As Consumer Protections Dwindle, Schools Push Financial Literacy

As Consumer Protections Dwindle, Schools Push Financial Literacy

June 10, 2019 Off By administrator

Charles Rex Arbogast/AP Photo

With a mural of a bull and a bear in the background, Ariel Community Academy teacher Connie Moran, center, works with sixth-graders Jamie Hunter, left, and Kaimara Herron, in their personal finance class at the corporate-sponsored school on Chicago’s South Side. 

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In early January, with near-unanimous support, New Jersey legislators passed a law mandating financial literacy instruction for all middle school students across the state. The law says that lessons should provide students with the skills for “sound financial decision-making” and that topics addressed should include budgets, savings, credit, debt, insurance, investment, “and other issues associated with personal financial responsibility.” Courses could involve teaching 11-year-olds how to save for retirement, or 12-year-olds about mutual funds. The primary sponsor of the bill pledged to keep fighting until schools start teaching the topics as early as kindergarten, insisting the next generation couldn’t afford to wait.

Across the country, a movement to teach financial literacy in public schoolshas gained tremendous traction. Nineteen states now require financial education to graduate, according to the Council for Economic Education, up from 13 in 2011. In 2018, 29 states and Puerto Rico introduced bills around financial literacy, and 17 states enacted laws or adopted resolutions.

The movement mirrors a similarly vigorous push in Washington to promote financial literacy. In just 2019, Congress introduced at least six pieces of legislation to promote financial education—ranging from a House resolution to “support the goals and ideals of Financial Literacy Month” (which falls in April) to a Senate bill that competitively awards grants to school districts that teach financial literacy. The push has gained even more momentum thanks to Kathy Kraninger, the new head of the Consumer Financial Protection Bureau. She announced in April that her federal agency will focus less on enforcement action and more on education.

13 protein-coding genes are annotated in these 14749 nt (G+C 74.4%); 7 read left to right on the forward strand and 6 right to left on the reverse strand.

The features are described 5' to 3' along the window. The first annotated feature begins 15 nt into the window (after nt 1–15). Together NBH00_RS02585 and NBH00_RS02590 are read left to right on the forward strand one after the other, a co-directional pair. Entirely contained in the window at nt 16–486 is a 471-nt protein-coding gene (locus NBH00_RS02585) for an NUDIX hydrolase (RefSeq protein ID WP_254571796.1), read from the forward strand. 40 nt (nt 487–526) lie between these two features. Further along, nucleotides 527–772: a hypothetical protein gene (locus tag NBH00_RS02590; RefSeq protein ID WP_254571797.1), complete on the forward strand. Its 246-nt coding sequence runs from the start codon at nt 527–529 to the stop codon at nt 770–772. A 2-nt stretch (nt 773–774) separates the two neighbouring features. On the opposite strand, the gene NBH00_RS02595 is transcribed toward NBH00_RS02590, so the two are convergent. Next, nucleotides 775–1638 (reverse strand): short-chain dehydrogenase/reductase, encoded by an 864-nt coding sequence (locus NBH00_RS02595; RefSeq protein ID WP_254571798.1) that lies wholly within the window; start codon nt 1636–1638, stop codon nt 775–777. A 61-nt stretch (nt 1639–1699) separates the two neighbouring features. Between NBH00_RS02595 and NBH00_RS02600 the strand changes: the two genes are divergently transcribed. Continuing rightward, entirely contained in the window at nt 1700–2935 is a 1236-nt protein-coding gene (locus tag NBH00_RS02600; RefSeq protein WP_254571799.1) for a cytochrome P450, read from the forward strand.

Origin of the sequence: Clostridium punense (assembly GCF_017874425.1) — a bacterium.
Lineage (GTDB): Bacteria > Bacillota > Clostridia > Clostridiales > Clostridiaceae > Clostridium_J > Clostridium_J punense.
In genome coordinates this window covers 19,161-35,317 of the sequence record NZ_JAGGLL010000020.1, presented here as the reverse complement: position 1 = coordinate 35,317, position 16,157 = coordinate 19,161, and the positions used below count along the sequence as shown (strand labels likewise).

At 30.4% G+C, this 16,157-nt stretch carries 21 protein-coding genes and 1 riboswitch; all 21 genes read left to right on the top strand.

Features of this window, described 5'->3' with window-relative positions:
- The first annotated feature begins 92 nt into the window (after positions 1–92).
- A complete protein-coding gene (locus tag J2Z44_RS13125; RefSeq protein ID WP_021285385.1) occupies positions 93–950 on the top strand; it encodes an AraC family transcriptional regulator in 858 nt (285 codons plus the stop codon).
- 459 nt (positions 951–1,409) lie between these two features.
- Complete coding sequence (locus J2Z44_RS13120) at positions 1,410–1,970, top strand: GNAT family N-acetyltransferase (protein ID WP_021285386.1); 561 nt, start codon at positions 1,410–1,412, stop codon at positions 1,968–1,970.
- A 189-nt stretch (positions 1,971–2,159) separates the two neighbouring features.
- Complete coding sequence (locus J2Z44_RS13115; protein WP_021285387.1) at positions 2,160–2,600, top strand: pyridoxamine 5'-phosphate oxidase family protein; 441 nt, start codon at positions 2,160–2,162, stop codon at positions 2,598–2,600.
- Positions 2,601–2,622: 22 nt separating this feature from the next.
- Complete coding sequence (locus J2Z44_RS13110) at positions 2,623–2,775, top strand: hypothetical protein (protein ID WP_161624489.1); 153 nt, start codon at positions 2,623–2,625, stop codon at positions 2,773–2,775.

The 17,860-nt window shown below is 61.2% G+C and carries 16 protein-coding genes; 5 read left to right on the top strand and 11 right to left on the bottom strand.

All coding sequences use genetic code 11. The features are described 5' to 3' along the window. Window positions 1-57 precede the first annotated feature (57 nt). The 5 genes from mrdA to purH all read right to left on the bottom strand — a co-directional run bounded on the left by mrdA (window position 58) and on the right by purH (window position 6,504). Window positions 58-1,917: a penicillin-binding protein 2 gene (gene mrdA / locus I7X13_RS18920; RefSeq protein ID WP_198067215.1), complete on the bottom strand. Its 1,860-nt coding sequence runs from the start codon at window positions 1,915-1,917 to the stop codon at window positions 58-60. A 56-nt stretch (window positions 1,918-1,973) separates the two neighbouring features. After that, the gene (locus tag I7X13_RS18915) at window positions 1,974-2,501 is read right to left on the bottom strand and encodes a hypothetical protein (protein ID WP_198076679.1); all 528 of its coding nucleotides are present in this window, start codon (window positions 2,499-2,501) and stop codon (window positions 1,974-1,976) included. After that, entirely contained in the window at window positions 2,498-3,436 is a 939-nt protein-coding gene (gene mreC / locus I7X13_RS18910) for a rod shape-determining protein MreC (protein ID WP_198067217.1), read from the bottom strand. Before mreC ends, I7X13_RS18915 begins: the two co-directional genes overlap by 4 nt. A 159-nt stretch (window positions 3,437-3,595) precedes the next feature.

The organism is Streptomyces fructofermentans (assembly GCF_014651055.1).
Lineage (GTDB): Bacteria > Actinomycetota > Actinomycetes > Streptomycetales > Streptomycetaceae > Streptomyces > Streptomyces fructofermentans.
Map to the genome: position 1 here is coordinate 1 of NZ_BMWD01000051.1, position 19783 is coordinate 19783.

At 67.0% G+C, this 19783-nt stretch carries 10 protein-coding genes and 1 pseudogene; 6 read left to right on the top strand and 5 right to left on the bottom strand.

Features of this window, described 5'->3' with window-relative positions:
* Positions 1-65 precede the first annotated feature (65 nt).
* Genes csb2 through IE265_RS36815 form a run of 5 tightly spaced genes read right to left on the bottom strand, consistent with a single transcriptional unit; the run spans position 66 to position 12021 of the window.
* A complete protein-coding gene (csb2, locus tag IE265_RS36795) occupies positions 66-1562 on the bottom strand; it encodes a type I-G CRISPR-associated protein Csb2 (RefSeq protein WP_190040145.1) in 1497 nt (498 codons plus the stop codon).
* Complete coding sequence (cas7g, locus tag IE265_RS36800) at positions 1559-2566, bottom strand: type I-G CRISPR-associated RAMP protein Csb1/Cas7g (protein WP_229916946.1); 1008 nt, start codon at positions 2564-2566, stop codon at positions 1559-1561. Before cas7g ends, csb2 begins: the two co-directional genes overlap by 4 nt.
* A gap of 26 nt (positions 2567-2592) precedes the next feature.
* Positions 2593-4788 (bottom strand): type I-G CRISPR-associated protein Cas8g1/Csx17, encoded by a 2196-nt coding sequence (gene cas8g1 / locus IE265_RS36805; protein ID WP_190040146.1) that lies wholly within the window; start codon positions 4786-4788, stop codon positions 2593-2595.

Legislators from both parties have embraced financial literacy—undeterred by both its cost and the dearth of research supporting its effectiveness. They argue that in a world where citizens must make ever more complicated and high-stakes decisions, empowering the public to be competent economic actors is the most important thing we can do.

But critics counter that nothing would make financial institutions happier than placing the onus of responsibility on individual consumers. Indeed, some of the most enthusiastic backers of financial literacy come from the financial services industry itself—with banks, investment firms, and insurance companies eager to sponsor trainings and school curricula, even as they lobby hard against regulation for their own businesses.


THE NATIONAL MOVEMENT to teach financial…

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